The Dwelling \“margin” And Housing Density: Design Considerations For Sustainable Multifamily Housing Sites
Free (open access)
B. A. Kazimee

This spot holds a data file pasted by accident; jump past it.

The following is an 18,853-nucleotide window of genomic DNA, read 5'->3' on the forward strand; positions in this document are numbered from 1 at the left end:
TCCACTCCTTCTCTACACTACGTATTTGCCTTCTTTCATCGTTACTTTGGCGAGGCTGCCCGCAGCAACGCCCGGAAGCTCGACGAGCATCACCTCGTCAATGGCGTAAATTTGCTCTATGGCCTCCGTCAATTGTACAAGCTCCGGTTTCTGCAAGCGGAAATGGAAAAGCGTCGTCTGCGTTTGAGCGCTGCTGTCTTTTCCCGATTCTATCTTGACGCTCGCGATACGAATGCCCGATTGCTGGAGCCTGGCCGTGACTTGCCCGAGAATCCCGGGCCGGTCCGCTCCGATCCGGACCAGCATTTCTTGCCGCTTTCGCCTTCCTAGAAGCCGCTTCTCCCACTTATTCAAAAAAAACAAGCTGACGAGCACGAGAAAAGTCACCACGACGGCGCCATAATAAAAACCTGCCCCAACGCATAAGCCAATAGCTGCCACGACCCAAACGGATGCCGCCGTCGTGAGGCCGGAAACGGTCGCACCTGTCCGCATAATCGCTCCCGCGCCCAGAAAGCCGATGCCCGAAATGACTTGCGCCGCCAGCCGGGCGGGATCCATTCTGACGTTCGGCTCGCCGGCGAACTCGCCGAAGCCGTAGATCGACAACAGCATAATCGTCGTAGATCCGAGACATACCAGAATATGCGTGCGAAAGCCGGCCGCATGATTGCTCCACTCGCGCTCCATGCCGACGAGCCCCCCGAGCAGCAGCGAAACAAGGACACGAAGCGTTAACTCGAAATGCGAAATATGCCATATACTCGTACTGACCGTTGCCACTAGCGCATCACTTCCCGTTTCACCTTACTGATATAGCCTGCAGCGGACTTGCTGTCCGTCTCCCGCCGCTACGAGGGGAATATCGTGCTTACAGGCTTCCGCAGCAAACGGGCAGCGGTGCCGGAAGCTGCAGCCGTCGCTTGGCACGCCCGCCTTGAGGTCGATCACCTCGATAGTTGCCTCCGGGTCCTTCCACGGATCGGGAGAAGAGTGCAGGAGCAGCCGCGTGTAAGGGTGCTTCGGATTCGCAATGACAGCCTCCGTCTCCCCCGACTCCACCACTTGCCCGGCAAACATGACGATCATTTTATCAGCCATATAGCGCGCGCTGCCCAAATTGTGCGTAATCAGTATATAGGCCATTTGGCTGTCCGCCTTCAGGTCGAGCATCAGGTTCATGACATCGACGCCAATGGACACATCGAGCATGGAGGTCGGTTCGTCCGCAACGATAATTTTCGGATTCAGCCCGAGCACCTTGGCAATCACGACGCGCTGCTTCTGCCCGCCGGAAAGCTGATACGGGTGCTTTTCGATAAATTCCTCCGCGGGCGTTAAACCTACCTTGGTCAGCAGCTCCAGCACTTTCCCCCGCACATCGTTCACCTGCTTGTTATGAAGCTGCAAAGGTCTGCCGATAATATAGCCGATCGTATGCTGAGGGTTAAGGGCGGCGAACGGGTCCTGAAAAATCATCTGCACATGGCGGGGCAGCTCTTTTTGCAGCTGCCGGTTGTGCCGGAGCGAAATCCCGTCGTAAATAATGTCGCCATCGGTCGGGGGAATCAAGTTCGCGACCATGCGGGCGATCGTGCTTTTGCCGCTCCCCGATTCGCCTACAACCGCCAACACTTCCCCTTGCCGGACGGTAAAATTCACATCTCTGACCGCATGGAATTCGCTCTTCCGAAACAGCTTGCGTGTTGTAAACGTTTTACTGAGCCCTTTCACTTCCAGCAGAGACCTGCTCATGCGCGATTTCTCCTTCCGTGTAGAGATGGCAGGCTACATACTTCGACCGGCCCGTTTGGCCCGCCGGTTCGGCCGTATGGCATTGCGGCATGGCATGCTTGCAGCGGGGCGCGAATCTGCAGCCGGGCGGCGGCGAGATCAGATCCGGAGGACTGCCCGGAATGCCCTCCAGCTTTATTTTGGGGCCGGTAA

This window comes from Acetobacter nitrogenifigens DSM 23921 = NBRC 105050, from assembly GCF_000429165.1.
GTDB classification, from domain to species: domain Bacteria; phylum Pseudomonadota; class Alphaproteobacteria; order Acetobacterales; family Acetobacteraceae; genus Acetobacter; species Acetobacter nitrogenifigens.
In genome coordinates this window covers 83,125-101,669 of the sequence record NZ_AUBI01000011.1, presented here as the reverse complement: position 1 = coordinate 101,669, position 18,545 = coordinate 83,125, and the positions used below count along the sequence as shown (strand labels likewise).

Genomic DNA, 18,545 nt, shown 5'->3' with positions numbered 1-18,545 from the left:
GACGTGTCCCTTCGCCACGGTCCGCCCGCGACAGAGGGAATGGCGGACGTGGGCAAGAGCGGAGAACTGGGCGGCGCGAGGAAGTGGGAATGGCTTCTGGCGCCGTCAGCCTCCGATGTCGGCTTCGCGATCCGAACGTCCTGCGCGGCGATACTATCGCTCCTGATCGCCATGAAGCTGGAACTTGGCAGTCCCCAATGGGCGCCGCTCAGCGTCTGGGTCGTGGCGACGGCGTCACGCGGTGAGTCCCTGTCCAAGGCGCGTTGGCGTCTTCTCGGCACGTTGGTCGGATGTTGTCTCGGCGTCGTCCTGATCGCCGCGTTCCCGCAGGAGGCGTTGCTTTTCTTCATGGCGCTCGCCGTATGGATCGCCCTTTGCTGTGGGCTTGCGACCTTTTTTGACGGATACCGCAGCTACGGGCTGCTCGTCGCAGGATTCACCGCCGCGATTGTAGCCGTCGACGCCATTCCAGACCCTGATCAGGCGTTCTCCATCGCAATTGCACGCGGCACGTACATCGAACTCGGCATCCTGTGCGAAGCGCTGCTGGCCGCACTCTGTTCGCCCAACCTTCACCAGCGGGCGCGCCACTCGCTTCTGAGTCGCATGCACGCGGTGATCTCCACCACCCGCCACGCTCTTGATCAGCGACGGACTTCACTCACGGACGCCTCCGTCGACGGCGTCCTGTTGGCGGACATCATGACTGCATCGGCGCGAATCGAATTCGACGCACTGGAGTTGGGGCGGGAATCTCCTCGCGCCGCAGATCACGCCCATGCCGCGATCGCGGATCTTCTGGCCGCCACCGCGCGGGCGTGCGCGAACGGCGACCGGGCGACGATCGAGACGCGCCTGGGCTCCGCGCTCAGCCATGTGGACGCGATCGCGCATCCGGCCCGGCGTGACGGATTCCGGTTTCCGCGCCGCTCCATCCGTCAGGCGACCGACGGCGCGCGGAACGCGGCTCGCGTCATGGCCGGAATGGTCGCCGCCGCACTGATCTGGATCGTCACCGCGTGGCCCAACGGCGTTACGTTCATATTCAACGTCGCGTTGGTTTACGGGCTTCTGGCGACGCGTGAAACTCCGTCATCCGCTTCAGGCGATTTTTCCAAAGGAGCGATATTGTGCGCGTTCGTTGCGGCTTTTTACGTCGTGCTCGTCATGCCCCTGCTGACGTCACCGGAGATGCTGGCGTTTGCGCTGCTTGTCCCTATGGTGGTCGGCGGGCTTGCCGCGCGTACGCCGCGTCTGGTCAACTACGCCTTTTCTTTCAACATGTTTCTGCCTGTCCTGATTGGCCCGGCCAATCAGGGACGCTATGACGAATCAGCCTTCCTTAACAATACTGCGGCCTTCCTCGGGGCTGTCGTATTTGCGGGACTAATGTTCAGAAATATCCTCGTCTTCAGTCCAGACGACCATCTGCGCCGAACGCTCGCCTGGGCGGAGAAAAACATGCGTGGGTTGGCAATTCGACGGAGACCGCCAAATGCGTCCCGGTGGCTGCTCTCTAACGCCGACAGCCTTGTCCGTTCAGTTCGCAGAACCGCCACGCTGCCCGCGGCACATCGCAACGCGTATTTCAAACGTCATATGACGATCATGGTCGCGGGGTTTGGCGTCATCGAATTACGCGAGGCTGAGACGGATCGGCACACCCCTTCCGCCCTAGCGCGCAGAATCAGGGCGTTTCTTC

\“The dwelling is a function of its surroundings and relationship to its surroundings. Its state of harmony depends entirely on its harmony with surroundings” (Chris Alexander). Speaking of \“margin” and \“marginality of proximity” one can immediately come to the conclusion that the matter under discussion is of the least important issue, or remedial in nature that requires no point for consideration. I chose the term \“margin,” not to advance an intellectual discourse in this paper, but from a professional and egalitarian concern for the way the perimeters of homes are designed. This paper is about the design and identity of unique site design properties that support very important tangential territories in multi family housing. It is customary that the designers for most part, deem the areas around the edge of the homes unimportant and thus focus always completely on the building as an object in its own right. This paper makes a careful analysis of \“The Dwelling Margin,” and its role and power in shaping a truly responsive environment that satisfies the needs of its population in housing development. The defining qualities of these in-between spaces, and their character when spelled out correctly, can project a true extension of the inhabitant’s personification where the primary communal/neighboring contact can be initiated. The principles presented in this paper are drawn from field studies in several urban housing sites, which provide a strong base for this study. Several conventional housing examples in Portland, Oregon and Vancouver, British Columbia, are included for discussion and comparison. A systematic analysis of these environments, carried out by the author, reveals that not only were the spaces between homes unique but that this uniqueness found expression in the personal satisfaction of those who occupies them.